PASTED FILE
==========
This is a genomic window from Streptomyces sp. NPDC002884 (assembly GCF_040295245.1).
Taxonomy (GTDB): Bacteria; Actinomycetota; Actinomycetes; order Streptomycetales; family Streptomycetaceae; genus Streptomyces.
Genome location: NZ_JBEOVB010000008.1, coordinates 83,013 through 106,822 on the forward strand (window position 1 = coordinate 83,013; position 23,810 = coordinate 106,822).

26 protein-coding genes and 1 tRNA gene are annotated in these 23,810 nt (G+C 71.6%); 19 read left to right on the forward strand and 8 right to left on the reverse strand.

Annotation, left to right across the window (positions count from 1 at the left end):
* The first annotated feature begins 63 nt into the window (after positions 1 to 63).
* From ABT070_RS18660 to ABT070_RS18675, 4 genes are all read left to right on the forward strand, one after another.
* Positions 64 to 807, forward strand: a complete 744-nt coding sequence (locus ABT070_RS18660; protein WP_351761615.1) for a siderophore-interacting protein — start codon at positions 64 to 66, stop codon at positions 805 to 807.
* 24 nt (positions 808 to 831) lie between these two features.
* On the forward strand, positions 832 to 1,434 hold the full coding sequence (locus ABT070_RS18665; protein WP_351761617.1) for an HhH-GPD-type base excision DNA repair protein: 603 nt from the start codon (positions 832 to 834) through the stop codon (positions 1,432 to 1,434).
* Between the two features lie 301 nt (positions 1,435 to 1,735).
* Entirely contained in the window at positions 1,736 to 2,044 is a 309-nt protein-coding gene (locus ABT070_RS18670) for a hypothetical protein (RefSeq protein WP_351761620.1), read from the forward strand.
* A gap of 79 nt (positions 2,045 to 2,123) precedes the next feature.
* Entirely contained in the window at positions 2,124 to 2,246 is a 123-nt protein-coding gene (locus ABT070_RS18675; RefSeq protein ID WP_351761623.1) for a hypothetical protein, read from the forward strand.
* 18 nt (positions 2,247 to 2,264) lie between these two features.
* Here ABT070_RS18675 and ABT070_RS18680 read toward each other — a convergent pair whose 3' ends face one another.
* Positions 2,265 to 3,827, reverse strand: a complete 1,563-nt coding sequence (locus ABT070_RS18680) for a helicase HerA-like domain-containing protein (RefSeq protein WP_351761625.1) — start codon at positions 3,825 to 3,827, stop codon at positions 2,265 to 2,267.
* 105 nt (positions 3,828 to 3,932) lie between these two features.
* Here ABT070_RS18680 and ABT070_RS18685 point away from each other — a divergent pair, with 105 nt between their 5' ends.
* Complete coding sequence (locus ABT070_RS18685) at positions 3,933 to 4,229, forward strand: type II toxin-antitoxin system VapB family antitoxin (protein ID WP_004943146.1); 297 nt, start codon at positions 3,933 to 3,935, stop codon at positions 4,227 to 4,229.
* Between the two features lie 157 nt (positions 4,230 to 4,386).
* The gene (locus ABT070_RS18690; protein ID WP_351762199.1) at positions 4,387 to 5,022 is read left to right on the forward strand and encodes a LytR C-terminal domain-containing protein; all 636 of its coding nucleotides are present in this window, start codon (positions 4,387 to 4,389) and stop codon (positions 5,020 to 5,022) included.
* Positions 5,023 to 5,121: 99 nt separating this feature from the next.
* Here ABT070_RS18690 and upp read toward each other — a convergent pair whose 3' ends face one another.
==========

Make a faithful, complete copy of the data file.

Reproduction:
This is a genomic window from Streptomyces sp. NPDC002884 (assembly GCF_040295245.1).
Taxonomy (GTDB): Bacteria; Actinomycetota; Actinomycetes; order Streptomycetales; family Streptomycetaceae; genus Streptomyces.
Genome location: NZ_JBEOVB010000008.1, coordinates 83,013 through 106,822 on the forward strand (window position 1 = coordinate 83,013; position 23,810 = coordinate 106,822).

26 protein-coding genes and 1 tRNA gene are annotated in these 23,810 nt (G+C 71.6%); 19 read left to right on the forward strand and 8 right to left on the reverse strand.

Annotation, left to right across the window (positions count from 1 at the left end):
* The first annotated feature begins 63 nt into the window (after positions 1 to 63).
* From ABT070_RS18660 to ABT070_RS18675, 4 genes are all read left to right on the forward strand, one after another.
* Positions 64 to 807, forward strand: a complete 744-nt coding sequence (locus ABT070_RS18660; protein WP_351761615.1) for a siderophore-interacting protein — start codon at positions 64 to 66, stop codon at positions 805 to 807.
* 24 nt (positions 808 to 831) lie between these two features.
* On the forward strand, positions 832 to 1,434 hold the full coding sequence (locus ABT070_RS18665; protein WP_351761617.1) for an HhH-GPD-type base excision DNA repair protein: 603 nt from the start codon (positions 832 to 834) through the stop codon (positions 1,432 to 1,434).
* Between the two features lie 301 nt (positions 1,435 to 1,735).
* Entirely contained in the window at positions 1,736 to 2,044 is a 309-nt protein-coding gene (locus ABT070_RS18670) for a hypothetical protein (RefSeq protein WP_351761620.1), read from the forward strand.
* A gap of 79 nt (positions 2,045 to 2,123) precedes the next feature.
* Entirely contained in the window at positions 2,124 to 2,246 is a 123-nt protein-coding gene (locus ABT070_RS18675; RefSeq protein ID WP_351761623.1) for a hypothetical protein, read from the forward strand.
* 18 nt (positions 2,247 to 2,264) lie between these two features.
* Here ABT070_RS18675 and ABT070_RS18680 read toward each other — a convergent pair whose 3' ends face one another.
* Positions 2,265 to 3,827, reverse strand: a complete 1,563-nt coding sequence (locus ABT070_RS18680) for a helicase HerA-like domain-containing protein (RefSeq protein WP_351761625.1) — start codon at positions 3,825 to 3,827, stop codon at positions 2,265 to 2,267.
* 105 nt (positions 3,828 to 3,932) lie between these two features.
* Here ABT070_RS18680 and ABT070_RS18685 point away from each other — a divergent pair, with 105 nt between their 5' ends.
* Complete coding sequence (locus ABT070_RS18685) at positions 3,933 to 4,229, forward strand: type II toxin-antitoxin system VapB family antitoxin (protein ID WP_004943146.1); 297 nt, start codon at positions 3,933 to 3,935, stop codon at positions 4,227 to 4,229.
* Between the two features lie 157 nt (positions 4,230 to 4,386).
* The gene (locus ABT070_RS18690; protein ID WP_351762199.1) at positions 4,387 to 5,022 is read left to right on the forward strand and encodes a LytR C-terminal domain-containing protein; all 636 of its coding nucleotides are present in this window, start codon (positions 4,387 to 4,389) and stop codon (positions 5,020 to 5,022) included.
* Positions 5,023 to 5,121: 99 nt separating this feature from the next.
* Here ABT070_RS18690 and upp read toward each other — a convergent pair whose 3' ends face one another.